How does this affect PH?

The first effect people here have probably noticed is the recent significant increase in gas prices. These are of course driven by oil prices, but those have climbed above $80 a barrel in response to ballooning gas and coal prices. The increase in oil prices directly affects power costs, as about 16 percent of the Philippines’ energy mix comes from oil-based (diesel and bunker oil) generation plants, according to the Department of Energy’s 2020 power statistics.

All of that, however, is likely to be the least of the Philippines’ worries. The country is insulated somewhat from the problems of natural gas supply and prices elsewhere in the world thanks to the Malampaya field, but that is quickly running out. As of now, the field is expected to last until 2025, but several gas industry and commodities market experts I spoke to pointed out that estimates of the viability of gas or oil fields are almost always too optimistic by a year or two.

The problem, one engineer explained, is that when a gas field nears depletion, the natural pressure in the underground reservoir drops too low for the gas to flow on its own. Some of the remaining gas can be forced out by pumping pressure into the reservoir (the so-called fracking, or hydraulic fracturing, is a form of this), but this is a difficult and costly undertaking, especially for an ocean-based well, and something that would not be considered economically viable. That moves the end of the Malampaya supply up to 2023 or 2024, at which point the country will be at the mercy of the world market for natural gas — which provides 17.7 percent of the electricity supply — it will have to import.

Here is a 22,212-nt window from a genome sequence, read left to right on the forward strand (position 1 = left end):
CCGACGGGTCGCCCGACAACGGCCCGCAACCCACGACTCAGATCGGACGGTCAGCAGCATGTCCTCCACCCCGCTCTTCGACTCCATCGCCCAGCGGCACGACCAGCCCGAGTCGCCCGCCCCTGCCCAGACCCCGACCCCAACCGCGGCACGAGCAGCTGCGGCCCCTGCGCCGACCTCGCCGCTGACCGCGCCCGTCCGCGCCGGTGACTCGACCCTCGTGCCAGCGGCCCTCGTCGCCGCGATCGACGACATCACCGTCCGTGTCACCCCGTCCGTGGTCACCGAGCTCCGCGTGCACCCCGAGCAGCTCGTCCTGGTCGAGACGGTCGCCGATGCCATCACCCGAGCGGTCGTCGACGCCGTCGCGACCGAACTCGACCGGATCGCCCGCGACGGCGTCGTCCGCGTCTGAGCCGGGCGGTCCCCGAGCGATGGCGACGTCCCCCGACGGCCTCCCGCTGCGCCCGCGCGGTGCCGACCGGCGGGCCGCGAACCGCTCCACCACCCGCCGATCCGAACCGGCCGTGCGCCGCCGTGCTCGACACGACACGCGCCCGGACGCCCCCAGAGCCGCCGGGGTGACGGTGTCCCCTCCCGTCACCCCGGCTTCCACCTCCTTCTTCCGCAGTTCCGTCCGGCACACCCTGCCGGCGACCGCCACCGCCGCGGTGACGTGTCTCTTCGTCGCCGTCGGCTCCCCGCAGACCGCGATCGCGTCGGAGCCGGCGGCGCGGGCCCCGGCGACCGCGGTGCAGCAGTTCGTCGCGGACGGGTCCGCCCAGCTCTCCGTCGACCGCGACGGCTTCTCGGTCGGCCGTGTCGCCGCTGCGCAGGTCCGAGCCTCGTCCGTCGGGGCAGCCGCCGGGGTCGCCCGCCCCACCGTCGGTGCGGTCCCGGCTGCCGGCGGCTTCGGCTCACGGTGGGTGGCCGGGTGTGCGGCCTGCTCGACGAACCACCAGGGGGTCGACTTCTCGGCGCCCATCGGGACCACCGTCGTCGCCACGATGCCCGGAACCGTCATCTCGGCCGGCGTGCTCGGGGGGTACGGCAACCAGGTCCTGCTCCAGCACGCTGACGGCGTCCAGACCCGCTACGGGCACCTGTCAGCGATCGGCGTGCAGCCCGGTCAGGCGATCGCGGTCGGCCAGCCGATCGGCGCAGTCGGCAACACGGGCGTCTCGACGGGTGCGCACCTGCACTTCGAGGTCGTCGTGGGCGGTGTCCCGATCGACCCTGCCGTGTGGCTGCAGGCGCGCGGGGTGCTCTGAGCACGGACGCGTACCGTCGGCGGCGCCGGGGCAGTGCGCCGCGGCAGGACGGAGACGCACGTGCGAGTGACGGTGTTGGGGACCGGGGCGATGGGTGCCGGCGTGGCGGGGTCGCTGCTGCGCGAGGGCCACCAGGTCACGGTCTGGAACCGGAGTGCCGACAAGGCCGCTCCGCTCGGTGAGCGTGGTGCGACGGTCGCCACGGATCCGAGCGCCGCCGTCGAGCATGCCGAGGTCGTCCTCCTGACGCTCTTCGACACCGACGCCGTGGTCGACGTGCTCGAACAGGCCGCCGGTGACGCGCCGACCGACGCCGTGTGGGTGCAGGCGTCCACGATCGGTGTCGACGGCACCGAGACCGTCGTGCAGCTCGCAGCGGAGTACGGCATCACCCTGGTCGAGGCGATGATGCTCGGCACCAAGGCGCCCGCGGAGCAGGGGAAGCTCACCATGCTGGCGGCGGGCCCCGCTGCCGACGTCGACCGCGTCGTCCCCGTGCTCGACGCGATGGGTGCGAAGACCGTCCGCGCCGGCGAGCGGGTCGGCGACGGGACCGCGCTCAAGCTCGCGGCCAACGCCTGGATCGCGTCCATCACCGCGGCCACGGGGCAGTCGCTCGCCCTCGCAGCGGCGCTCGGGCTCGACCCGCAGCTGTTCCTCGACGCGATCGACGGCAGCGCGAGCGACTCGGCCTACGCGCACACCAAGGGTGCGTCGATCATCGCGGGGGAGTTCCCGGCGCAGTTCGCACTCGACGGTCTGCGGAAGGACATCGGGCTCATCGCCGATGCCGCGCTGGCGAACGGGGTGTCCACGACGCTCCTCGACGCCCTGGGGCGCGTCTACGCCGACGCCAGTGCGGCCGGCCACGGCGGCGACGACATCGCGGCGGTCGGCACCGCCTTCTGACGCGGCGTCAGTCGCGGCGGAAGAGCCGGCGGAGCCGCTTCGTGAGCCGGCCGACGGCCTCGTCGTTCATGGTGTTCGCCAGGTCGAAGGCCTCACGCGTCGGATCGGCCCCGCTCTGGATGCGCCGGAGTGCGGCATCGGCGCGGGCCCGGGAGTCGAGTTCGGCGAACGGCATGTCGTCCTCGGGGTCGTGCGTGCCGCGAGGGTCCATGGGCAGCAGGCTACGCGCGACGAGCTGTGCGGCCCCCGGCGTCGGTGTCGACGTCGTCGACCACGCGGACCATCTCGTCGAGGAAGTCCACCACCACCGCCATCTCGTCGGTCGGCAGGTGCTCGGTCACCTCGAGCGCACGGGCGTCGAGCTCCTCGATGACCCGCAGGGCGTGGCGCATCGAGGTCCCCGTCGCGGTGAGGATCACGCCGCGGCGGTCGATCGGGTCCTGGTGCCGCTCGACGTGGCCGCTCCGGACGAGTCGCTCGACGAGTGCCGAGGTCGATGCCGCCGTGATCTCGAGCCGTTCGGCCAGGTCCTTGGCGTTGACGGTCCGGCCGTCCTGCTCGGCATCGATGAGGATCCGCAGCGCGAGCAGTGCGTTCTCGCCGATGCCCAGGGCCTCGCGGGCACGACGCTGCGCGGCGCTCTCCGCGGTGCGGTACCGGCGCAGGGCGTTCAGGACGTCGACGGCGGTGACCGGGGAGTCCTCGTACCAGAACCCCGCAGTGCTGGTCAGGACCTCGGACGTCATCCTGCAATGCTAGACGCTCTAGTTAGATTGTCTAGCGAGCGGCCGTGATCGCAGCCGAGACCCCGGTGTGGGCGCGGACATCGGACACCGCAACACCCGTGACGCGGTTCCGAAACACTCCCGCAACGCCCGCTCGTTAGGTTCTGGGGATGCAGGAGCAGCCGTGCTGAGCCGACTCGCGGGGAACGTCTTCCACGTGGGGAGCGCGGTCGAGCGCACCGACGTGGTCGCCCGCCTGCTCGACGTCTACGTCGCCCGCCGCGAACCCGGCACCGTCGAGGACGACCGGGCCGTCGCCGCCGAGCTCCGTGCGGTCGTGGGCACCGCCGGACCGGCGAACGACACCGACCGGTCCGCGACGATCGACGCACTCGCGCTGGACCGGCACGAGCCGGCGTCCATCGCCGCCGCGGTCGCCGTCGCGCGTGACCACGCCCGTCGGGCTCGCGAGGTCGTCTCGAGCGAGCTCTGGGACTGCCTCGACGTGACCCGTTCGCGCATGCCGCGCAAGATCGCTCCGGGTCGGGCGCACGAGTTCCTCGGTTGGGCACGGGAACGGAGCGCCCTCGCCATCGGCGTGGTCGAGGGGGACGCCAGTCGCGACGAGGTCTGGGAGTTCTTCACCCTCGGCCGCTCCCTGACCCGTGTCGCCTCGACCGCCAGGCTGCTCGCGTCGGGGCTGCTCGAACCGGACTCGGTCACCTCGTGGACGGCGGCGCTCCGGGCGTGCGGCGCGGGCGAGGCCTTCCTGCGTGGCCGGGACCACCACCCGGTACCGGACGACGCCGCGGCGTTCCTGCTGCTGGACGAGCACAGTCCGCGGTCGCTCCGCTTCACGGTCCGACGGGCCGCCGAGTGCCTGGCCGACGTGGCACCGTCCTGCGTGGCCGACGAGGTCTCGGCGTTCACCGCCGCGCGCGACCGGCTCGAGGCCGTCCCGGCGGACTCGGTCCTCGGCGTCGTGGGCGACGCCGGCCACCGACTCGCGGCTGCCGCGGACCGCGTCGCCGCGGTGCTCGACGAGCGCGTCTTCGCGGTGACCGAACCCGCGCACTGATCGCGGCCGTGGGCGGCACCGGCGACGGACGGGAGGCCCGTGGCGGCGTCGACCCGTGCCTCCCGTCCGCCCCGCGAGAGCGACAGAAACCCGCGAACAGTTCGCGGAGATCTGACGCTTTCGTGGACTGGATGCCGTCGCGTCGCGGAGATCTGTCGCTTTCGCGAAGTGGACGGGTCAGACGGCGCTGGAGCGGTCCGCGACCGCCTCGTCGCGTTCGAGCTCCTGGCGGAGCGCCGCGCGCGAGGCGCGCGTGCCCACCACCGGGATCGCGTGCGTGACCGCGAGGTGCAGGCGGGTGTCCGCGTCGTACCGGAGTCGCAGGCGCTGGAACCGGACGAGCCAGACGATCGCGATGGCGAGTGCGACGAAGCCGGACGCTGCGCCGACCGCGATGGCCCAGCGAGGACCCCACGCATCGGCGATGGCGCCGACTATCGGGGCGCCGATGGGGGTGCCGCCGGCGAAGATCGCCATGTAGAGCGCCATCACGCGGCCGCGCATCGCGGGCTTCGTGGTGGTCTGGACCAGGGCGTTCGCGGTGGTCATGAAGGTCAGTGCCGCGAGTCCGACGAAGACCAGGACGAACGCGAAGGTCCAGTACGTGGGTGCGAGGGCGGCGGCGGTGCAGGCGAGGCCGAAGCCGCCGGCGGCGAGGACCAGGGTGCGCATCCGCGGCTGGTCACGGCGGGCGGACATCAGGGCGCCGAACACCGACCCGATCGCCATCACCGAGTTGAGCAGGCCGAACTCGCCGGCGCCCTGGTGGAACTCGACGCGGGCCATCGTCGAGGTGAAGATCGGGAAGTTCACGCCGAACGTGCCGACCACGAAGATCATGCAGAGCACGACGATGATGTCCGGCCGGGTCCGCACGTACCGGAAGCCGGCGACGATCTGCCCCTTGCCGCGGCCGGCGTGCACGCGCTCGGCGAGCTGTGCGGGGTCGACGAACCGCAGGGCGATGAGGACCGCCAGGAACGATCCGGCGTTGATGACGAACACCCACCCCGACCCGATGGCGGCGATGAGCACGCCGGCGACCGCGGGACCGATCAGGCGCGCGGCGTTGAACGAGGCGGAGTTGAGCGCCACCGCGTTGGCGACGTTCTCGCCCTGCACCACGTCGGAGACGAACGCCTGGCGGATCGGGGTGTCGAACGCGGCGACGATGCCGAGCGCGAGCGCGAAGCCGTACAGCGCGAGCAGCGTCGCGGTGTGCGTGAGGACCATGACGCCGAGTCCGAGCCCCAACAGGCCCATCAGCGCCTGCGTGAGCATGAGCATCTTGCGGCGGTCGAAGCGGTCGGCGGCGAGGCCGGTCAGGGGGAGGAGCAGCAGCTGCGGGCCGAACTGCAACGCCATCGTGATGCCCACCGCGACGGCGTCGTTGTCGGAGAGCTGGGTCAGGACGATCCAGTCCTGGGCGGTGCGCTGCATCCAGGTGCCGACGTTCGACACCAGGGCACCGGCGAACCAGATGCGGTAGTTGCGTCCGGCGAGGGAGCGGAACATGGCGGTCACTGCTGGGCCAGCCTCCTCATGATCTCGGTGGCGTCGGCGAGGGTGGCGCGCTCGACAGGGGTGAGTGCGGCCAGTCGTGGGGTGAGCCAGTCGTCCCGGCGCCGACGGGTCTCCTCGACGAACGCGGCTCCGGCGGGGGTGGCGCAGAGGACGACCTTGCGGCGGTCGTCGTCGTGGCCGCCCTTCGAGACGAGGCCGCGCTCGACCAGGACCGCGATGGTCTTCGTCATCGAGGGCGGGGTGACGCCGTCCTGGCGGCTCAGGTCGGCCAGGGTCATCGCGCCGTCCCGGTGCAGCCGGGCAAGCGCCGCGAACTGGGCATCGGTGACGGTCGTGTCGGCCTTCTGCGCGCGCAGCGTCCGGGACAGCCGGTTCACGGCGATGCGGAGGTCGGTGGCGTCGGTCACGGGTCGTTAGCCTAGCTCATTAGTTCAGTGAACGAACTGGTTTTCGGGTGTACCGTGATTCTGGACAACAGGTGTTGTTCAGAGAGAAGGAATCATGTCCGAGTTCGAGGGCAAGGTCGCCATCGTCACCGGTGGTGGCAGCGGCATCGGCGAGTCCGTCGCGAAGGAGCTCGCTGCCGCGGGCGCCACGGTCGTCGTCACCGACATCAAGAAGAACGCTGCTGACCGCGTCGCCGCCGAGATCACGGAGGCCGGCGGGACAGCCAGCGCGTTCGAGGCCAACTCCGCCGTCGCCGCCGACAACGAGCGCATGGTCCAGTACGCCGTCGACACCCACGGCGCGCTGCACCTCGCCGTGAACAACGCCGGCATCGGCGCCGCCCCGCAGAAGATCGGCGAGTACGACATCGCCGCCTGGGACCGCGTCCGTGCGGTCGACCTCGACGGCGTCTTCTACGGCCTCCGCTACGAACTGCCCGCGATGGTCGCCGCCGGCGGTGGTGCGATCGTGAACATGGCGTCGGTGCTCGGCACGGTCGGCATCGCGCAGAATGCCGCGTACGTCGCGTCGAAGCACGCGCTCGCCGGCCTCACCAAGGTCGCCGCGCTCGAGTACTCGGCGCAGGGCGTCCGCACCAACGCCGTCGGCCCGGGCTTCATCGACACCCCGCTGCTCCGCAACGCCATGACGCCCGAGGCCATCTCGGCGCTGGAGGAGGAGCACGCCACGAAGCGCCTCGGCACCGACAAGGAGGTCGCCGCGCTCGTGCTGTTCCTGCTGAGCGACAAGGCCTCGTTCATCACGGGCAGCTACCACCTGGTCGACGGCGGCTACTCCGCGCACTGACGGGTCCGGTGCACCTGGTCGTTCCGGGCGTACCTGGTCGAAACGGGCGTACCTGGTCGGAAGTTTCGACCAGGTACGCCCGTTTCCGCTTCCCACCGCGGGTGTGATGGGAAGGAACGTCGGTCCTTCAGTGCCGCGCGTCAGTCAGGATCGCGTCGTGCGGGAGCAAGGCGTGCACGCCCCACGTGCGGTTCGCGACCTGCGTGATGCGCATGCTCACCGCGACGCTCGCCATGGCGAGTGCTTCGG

The bigger and more immediate problem is the 41.7 percent of the Philippines’ electricity that is generated by coal-fired plants, which already source most of their fuel from imports. World coal prices have increased by about 253 percent over the past six months, and by about 40 percent in the last month (as of October 11). While Philippine generators have some stockpiles, it is not certain how long these will last, and in any case, it is not best practice to not replace on-hand supplies as they are used.

That means generation costs are going to start increasing significantly immediately as generators are forced to replenish their fuel supply with increasingly higher-priced coal, and it is highly probable, given the global supply crunch, that coal stocks will become hard to obtain at any price within the next few weeks or months. Several months ago, the Department of Energy assured the public that there would be no issues with electricity supply during the all-important national elections in May. As things stand now, however, that looks to be just about the time a power supply crisis similar to what China and India are experiencing now is going to finally wash ashore here; if that prediction is wrong, it will only be because the crisis happens even sooner than that.

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Twitter: @benkritz